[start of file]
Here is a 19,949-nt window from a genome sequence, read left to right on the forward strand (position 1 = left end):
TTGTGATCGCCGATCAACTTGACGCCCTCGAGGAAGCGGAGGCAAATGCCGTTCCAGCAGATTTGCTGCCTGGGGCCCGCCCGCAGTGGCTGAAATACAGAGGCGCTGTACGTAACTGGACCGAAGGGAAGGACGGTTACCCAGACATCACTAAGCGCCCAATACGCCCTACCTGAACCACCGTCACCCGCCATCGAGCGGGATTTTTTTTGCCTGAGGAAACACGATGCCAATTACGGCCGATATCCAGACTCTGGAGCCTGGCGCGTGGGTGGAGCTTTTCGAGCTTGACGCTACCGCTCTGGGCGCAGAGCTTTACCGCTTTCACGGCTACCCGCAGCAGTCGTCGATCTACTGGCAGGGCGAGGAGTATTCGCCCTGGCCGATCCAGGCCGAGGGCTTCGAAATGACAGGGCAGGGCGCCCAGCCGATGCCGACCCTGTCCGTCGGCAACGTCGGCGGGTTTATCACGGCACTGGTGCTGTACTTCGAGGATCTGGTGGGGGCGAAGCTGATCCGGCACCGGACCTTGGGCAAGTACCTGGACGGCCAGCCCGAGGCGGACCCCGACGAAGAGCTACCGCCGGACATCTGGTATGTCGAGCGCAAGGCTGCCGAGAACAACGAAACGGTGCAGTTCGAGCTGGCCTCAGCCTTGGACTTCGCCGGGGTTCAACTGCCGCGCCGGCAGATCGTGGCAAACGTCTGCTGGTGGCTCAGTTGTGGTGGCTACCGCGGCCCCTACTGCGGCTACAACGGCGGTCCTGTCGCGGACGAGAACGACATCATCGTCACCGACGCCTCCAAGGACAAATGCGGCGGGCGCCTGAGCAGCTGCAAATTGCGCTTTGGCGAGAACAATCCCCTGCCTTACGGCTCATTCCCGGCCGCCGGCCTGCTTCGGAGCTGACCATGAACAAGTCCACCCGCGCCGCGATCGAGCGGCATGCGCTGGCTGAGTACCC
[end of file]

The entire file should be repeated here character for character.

Here is a 19,949-nt window from a genome sequence, read left to right on the forward strand (position 1 = left end):
TTGTGATCGCCGATCAACTTGACGCCCTCGAGGAAGCGGAGGCAAATGCCGTTCCAGCAGATTTGCTGCCTGGGGCCCGCCCGCAGTGGCTGAAATACAGAGGCGCTGTACGTAACTGGACCGAAGGGAAGGACGGTTACCCAGACATCACTAAGCGCCCAATACGCCCTACCTGAACCACCGTCACCCGCCATCGAGCGGGATTTTTTTTGCCTGAGGAAACACGATGCCAATTACGGCCGATATCCAGACTCTGGAGCCTGGCGCGTGGGTGGAGCTTTTCGAGCTTGACGCTACCGCTCTGGGCGCAGAGCTTTACCGCTTTCACGGCTACCCGCAGCAGTCGTCGATCTACTGGCAGGGCGAGGAGTATTCGCCCTGGCCGATCCAGGCCGAGGGCTTCGAAATGACAGGGCAGGGCGCCCAGCCGATGCCGACCCTGTCCGTCGGCAACGTCGGCGGGTTTATCACGGCACTGGTGCTGTACTTCGAGGATCTGGTGGGGGCGAAGCTGATCCGGCACCGGACCTTGGGCAAGTACCTGGACGGCCAGCCCGAGGCGGACCCCGACGAAGAGCTACCGCCGGACATCTGGTATGTCGAGCGCAAGGCTGCCGAGAACAACGAAACGGTGCAGTTCGAGCTGGCCTCAGCCTTGGACTTCGCCGGGGTTCAACTGCCGCGCCGGCAGATCGTGGCAAACGTCTGCTGGTGGCTCAGTTGTGGTGGCTACCGCGGCCCCTACTGCGGCTACAACGGCGGTCCTGTCGCGGACGAGAACGACATCATCGTCACCGACGCCTCCAAGGACAAATGCGGCGGGCGCCTGAGCAGCTGCAAATTGCGCTTTGGCGAGAACAATCCCCTGCCTTACGGCTCATTCCCGGCCGCCGGCCTGCTTCGGAGCTGACCATGAACAAGTCCACCCGCGCCGCGATCGAGCGGCATGCGCTGGCTGAGTACCC